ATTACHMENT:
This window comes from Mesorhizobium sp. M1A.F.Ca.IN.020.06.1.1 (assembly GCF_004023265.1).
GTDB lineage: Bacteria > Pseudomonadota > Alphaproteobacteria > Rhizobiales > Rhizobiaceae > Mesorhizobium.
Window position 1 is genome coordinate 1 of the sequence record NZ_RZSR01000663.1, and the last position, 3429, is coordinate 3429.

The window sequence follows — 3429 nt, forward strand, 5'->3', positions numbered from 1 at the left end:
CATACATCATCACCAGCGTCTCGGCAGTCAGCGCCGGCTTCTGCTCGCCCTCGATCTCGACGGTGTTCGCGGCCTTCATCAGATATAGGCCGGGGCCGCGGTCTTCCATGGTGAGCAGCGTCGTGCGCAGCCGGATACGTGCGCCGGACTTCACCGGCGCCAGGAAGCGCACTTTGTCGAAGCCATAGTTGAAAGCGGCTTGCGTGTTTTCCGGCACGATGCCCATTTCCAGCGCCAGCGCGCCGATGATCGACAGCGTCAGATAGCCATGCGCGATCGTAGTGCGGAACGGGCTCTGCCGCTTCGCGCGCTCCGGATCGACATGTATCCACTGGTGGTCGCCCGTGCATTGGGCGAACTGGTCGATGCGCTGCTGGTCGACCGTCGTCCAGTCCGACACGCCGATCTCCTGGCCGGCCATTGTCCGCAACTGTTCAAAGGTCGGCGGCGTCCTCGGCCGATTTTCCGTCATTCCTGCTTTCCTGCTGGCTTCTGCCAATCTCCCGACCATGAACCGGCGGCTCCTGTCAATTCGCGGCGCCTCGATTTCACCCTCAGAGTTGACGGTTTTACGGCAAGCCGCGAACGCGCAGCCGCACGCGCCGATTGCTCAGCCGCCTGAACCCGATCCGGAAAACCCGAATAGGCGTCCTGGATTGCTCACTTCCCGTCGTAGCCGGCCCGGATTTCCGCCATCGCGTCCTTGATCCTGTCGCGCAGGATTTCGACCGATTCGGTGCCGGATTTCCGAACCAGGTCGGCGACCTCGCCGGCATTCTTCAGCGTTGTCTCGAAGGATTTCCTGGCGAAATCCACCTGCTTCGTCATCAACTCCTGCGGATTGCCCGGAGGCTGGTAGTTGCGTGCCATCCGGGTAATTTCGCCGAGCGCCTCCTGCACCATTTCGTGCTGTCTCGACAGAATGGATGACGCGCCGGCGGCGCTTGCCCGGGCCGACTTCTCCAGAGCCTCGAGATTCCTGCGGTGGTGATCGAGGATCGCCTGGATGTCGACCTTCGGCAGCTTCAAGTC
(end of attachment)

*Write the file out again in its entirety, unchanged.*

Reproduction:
This window comes from Mesorhizobium sp. M1A.F.Ca.IN.020.06.1.1 (assembly GCF_004023265.1).
GTDB lineage: Bacteria > Pseudomonadota > Alphaproteobacteria > Rhizobiales > Rhizobiaceae > Mesorhizobium.
Window position 1 is genome coordinate 1 of the sequence record NZ_RZSR01000663.1, and the last position, 3429, is coordinate 3429.

The window sequence follows — 3429 nt, forward strand, 5'->3', positions numbered from 1 at the left end:
CATACATCATCACCAGCGTCTCGGCAGTCAGCGCCGGCTTCTGCTCGCCCTCGATCTCGACGGTGTTCGCGGCCTTCATCAGATATAGGCCGGGGCCGCGGTCTTCCATGGTGAGCAGCGTCGTGCGCAGCCGGATACGTGCGCCGGACTTCACCGGCGCCAGGAAGCGCACTTTGTCGAAGCCATAGTTGAAAGCGGCTTGCGTGTTTTCCGGCACGATGCCCATTTCCAGCGCCAGCGCGCCGATGATCGACAGCGTCAGATAGCCATGCGCGATCGTAGTGCGGAACGGGCTCTGCCGCTTCGCGCGCTCCGGATCGACATGTATCCACTGGTGGTCGCCCGTGCATTGGGCGAACTGGTCGATGCGCTGCTGGTCGACCGTCGTCCAGTCCGACACGCCGATCTCCTGGCCGGCCATTGTCCGCAACTGTTCAAAGGTCGGCGGCGTCCTCGGCCGATTTTCCGTCATTCCTGCTTTCCTGCTGGCTTCTGCCAATCTCCCGACCATGAACCGGCGGCTCCTGTCAATTCGCGGCGCCTCGATTTCACCCTCAGAGTTGACGGTTTTACGGCAAGCCGCGAACGCGCAGCCGCACGCGCCGATTGCTCAGCCGCCTGAACCCGATCCGGAAAACCCGAATAGGCGTCCTGGATTGCTCACTTCCCGTCGTAGCCGGCCCGGATTTCCGCCATCGCGTCCTTGATCCTGTCGCGCAGGATTTCGACCGATTCGGTGCCGGATTTCCGAACCAGGTCGGCGACCTCGCCGGCATTCTTCAGCGTTGTCTCGAAGGATTTCCTGGCGAAATCCACCTGCTTCGTCATCAACTCCTGCGGATTGCCCGGAGGCTGGTAGTTGCGTGCCATCCGGGTAATTTCGCCGAGCGCCTCCTGCACCATTTCGTGCTGTCTCGACAGAATGGATGACGCGCCGGCGGCGCTTGCCCGGGCCGACTTCTCCAGAGCCTCGAGATTCCTGCGGTGGTGATCGAGGATCGCCTGGATGTCGACCTTCGGCAGCTTCAAGTC